For more on this see Victoria Strauss’s February 7th post, The Impersonation Game.
4) Boxed Sets That Promise USA Today Bestseller Status
I warned people about boxed set scams last year, because there were some that devolved into toxic cults, but there are new scammers in town, and charities have been ripped off as well as authors.
One particular scammer put together boxed sets that were supposed to benefit a charity rather than pay royalties to the authors. Authors were lured by the chance to do good, plus the promise their investment would get them USA Today bestseller status.
So in exchange for the hefty buy-in fee, the author wasn’t going to make any money, but would get bragging rights, plus benefit a charity.
But for each set, with some highly irregular accounting, the scammer claimed the sets made no money. Nothing for the charity, no bestseller status, nothing — except what they got to line their own pockets.
Be very wary of these boxed sets that promise the moon. People who game the system are likely to game you, too.
Real multi-author boxed sets can be fantastic for raising visibility, and they usually make a nice profit. But don’t join just to game the system. They’re best when authors ourselves get together and pool money for design and publicity.
When it’s done by a for-profit company who promises bestseller status, there’s a major chance it’s a scam.
5) Goodreads Print Book Giveaways
I think it’s time to label these a scam. They were once a good way to get reviews, but way too many book re-sellers are gaming Goodreads giveaways to get free inventory.
After paying the Goodreads fee, plus postage, authors not only don’t get reviews, but they see their signed books for sale online.
One bookseller in the Midwest apparently stocks much of her store with Goodreads giveaway books.
I’m not going to use any names, because this bookseller is not only a crook but a sadistic bully. (Scammers are often sociopaths: you can’t have much empathy if you feed on peoples’ dreams for a living.)
Whenever an author complains — no matter how politely — about seeing review copies for sale with no review, this scammy bookseller will then give the author a one-star, four-word insulting review, and post it on all retailers across the Web. This sweetheart also threatens to ruin the authors’ careers by reporting them as scammers to Amazon.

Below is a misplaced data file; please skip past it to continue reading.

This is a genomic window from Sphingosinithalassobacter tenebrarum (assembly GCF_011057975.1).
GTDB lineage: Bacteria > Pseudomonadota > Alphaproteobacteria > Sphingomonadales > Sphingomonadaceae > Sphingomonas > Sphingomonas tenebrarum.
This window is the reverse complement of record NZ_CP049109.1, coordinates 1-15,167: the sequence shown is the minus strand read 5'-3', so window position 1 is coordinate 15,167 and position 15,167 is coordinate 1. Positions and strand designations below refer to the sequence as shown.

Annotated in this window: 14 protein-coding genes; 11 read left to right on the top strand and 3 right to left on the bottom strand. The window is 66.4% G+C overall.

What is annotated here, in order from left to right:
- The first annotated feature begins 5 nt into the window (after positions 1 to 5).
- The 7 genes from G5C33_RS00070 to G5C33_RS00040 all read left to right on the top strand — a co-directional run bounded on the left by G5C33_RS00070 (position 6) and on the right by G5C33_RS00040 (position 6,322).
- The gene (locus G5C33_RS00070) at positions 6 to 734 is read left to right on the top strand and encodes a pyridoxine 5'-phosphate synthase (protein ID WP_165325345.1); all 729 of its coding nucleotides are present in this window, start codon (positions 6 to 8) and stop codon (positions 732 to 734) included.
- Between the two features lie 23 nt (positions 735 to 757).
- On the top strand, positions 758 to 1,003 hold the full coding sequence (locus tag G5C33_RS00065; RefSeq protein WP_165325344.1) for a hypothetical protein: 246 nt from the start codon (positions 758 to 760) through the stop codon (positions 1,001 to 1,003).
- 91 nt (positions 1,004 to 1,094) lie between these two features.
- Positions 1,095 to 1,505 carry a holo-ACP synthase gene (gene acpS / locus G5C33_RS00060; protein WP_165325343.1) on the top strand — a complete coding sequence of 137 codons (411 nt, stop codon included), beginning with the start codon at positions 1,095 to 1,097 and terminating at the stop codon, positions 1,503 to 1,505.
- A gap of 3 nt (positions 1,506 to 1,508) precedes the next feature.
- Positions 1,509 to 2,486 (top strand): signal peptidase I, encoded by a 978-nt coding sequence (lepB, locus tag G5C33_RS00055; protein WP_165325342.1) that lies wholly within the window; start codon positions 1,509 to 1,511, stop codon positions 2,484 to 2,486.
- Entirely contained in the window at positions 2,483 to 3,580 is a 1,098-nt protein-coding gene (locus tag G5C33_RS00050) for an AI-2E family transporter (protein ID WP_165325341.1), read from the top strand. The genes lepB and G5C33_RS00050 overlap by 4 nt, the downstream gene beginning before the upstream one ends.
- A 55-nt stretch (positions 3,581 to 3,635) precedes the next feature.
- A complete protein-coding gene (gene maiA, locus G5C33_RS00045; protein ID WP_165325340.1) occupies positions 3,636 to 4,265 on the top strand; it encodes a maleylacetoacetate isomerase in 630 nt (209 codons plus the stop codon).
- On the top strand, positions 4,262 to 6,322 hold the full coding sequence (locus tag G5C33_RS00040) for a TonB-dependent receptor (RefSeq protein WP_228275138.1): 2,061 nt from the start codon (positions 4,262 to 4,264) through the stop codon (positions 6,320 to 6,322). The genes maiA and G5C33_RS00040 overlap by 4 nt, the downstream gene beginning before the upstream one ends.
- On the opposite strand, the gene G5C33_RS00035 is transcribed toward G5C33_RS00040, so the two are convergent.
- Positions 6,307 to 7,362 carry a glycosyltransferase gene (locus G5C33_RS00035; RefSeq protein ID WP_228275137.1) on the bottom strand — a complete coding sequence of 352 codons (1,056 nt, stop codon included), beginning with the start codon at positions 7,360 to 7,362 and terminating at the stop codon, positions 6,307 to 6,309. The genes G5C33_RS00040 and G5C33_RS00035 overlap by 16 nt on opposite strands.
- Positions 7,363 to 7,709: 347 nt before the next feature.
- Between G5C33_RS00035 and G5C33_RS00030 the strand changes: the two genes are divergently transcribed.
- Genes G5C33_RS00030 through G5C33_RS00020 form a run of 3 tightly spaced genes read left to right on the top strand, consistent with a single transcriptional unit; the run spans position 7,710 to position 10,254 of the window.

Unfortunately the crook has many clones. And nobody at Goodreads cares.
Of course there are still good, honest people who ask for Goodreads giveaway books and write lovely, thoughtful reviews. But they are becoming scarce.
Goodreads simply has no policing and nobody to complain to when scammers use the site to commit fraud. The chances of getting a review from a Goodreads giveaway are slim, and that narrow chance is not worth gambling your career and well-being.
To give out review copies, try Booksprout, Hidden Gems, NetGalley or BookFunnel.
Goodreads doesn’t have enough moderation, and it has devolved into a site that’s toxic for authors and reviewers alike.
6) Magazines that Charge for Interviews
In 2018 I talked about being solicited for bogus pay-to-play radio interviews. Now you can pay for ridiculously overpriced magazine interviews, too.
Any interview that costs the interviewee money isn’t worth the price of the paper it’s printed on. And some of these are printed on pretty cheap paper.
You may hear from these publications in an unsolicited email (i.e. spam) from somebody who pretends to have “stumbled across” your book and feels it has potential but needs more marketing.